GYEONGJU, South Korea, April 2 (Yonhap) -- An essential inner part of one of the two ancient Buddhist pagodas at the Bulguk Temple will be exposed to sunlight for the first time in 47 years Tuesday as part of the ongoing government project to fully disassemble the pagoda for repairs, officials said.
The National Research Institute of Cultural Heritage said it will remove the stone roof on the second floor of the stupa and collect a casket containing sariras from a compartment inside the main structure on Tuesday afternoon to safely preserve them at the temple until the stupa is fully repaired.
Sariras are crystals sometimes found among cremated remains of Buddhist monks and are regarded as sacred relics.
It will be the first time since 1966 that the compartment inside the pagoda to preserve the sariras has been opened.
The research institute affiliated with the Cultural Heritage Administration decided to repair the three-story Seokga pagoda in December 2010 as it showed a progression of damage, with fissures developing in the foundation stone. The authority began disassembling the Seokga pagoda in September and, after completely removing the upper decorative part in December, the authority has been working on the middle part containing the sariras.
Seokga pagoda is believed to have been completed in the mid-8th century, about 200 years after the construction of the Buddhist temple in 535 in Gyeongju, about 370 kilometers southeast of Seoul. The city was the millennium-old capital of the Silla Dynasty that emerged from Korea's southeast and later unified much of the Korean Peninsula. The Bulguk Temple has been inscribed on the UNESCO World Heritage list.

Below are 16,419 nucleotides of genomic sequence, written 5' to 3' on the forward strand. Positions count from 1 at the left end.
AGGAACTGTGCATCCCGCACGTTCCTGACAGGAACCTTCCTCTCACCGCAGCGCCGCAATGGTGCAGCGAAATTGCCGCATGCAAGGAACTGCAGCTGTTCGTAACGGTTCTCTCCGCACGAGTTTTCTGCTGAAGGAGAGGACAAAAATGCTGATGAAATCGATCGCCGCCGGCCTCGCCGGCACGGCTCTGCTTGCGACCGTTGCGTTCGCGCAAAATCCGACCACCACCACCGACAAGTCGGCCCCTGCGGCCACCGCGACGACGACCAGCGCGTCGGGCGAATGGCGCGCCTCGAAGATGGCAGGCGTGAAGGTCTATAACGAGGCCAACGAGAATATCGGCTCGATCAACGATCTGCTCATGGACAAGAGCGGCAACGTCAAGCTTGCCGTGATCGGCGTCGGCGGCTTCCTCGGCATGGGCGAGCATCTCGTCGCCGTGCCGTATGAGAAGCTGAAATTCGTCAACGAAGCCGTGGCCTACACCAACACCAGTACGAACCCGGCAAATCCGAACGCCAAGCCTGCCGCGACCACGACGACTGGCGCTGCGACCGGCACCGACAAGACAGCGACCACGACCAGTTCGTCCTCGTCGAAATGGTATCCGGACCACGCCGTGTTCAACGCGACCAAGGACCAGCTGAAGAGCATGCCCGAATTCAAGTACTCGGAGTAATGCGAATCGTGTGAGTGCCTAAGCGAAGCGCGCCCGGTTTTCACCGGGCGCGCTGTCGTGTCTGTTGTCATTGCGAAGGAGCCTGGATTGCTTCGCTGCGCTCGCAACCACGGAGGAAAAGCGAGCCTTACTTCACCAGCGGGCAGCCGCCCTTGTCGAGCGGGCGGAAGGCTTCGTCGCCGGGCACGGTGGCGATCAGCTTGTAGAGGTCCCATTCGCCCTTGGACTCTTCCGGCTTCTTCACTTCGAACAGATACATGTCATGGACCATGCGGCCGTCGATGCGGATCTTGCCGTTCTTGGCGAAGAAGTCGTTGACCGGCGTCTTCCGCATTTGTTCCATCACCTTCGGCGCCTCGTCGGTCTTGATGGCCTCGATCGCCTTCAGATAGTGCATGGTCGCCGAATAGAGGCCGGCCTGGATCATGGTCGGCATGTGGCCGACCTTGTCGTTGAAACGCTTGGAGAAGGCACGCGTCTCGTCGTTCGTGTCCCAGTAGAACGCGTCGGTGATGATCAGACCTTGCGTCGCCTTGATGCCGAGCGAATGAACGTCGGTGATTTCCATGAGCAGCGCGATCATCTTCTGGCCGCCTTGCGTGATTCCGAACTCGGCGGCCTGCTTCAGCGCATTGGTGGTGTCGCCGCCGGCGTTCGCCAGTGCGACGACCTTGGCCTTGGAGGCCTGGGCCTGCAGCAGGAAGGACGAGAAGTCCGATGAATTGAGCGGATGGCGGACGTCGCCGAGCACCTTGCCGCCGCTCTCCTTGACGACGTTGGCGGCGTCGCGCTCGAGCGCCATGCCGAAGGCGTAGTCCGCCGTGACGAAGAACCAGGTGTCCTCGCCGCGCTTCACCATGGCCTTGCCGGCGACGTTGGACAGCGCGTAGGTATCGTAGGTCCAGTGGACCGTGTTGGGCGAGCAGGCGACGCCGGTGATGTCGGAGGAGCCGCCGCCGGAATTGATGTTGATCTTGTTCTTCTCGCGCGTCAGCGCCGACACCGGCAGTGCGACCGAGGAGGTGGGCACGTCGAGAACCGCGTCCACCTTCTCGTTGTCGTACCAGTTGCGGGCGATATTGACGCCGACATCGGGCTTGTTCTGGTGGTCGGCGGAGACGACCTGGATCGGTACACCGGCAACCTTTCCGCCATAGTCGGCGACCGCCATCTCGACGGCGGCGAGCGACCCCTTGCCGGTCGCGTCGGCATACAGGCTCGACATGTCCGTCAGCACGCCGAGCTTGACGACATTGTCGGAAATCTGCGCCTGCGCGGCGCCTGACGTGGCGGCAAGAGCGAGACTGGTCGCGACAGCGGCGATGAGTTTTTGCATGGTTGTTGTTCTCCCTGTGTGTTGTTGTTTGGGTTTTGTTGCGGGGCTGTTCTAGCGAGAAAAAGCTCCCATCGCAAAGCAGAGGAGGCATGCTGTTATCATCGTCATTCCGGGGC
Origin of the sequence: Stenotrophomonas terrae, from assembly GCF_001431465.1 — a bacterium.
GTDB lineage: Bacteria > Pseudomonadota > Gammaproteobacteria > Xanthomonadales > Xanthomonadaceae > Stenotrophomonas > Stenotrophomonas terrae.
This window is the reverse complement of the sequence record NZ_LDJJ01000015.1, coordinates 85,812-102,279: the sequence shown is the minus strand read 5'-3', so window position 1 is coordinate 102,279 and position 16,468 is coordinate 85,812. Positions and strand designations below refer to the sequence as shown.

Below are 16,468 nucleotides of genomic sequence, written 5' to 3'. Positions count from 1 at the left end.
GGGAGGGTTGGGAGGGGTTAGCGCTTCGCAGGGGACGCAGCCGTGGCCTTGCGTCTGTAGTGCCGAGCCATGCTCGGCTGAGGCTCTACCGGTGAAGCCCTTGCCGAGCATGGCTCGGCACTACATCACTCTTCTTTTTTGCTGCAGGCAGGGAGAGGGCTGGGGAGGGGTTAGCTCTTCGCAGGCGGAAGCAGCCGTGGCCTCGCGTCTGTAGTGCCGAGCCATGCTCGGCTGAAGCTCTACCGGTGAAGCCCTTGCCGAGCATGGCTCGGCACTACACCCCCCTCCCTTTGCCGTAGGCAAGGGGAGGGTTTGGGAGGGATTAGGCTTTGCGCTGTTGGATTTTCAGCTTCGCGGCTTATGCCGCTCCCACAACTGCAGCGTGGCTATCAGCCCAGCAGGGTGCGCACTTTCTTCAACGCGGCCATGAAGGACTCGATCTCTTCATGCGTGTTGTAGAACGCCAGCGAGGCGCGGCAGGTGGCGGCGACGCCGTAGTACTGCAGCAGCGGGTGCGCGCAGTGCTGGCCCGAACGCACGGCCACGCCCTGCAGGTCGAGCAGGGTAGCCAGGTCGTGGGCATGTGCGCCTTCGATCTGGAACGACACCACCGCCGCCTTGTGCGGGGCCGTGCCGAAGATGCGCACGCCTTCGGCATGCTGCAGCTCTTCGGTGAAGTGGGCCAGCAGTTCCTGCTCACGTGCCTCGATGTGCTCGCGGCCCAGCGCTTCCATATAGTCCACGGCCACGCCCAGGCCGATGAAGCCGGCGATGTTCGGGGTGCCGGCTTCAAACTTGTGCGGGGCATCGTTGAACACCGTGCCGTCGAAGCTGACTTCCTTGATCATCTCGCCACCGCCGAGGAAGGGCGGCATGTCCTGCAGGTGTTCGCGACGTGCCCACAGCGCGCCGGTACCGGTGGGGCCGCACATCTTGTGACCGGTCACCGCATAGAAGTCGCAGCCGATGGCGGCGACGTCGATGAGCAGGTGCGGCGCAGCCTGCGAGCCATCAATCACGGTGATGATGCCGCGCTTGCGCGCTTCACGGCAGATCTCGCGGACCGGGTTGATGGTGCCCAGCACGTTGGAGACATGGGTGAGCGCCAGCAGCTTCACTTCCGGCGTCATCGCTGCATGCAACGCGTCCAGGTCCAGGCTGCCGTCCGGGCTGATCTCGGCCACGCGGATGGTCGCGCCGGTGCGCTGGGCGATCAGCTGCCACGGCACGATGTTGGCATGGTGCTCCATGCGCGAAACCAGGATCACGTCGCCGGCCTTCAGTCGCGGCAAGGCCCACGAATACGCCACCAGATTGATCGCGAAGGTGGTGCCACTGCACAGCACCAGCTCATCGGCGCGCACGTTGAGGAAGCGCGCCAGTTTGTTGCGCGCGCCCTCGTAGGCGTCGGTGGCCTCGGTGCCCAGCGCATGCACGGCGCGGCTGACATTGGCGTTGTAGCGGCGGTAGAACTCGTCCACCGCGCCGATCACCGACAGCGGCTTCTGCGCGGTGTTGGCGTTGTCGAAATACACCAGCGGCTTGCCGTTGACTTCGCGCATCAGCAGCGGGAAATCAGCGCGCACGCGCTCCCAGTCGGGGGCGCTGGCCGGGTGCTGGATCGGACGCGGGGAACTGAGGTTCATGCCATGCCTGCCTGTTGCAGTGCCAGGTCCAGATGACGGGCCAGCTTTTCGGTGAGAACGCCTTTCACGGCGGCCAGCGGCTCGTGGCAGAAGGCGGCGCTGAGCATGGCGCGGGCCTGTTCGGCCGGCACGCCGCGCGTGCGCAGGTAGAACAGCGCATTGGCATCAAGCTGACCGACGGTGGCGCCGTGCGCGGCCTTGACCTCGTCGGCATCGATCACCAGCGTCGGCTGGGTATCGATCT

The pagoda stands 8.2 meters high and is revered for its unadorned beauty and elegant equilibrium. Directly across from it stands Dabo pagoda, a more elaborately designed treasure constructed at about the same time as Seokga pagoda. Dabo pagoda also recently underwent repair work.
Seokga pagoda has undergone two previous rounds of repairs. The most recent repairs were done in 1966 when it was partly damaged by robbers in their unsuccessful attempt to steal the sarira container. In the repair process, lots of cultural assets, including "Mugujeonggwang Great Dharani Sutra," known as the world's oldest existing print done with wood-blocks, were found in the compartment inside the tower.
The heritage agency believes the latest damage has occurred gradually due to weathering effects.
Officials say the pagoda will be completely taken apart by the end of the first half of the year and be reassembled in March next year, with the restoration process set to be finished three months later.
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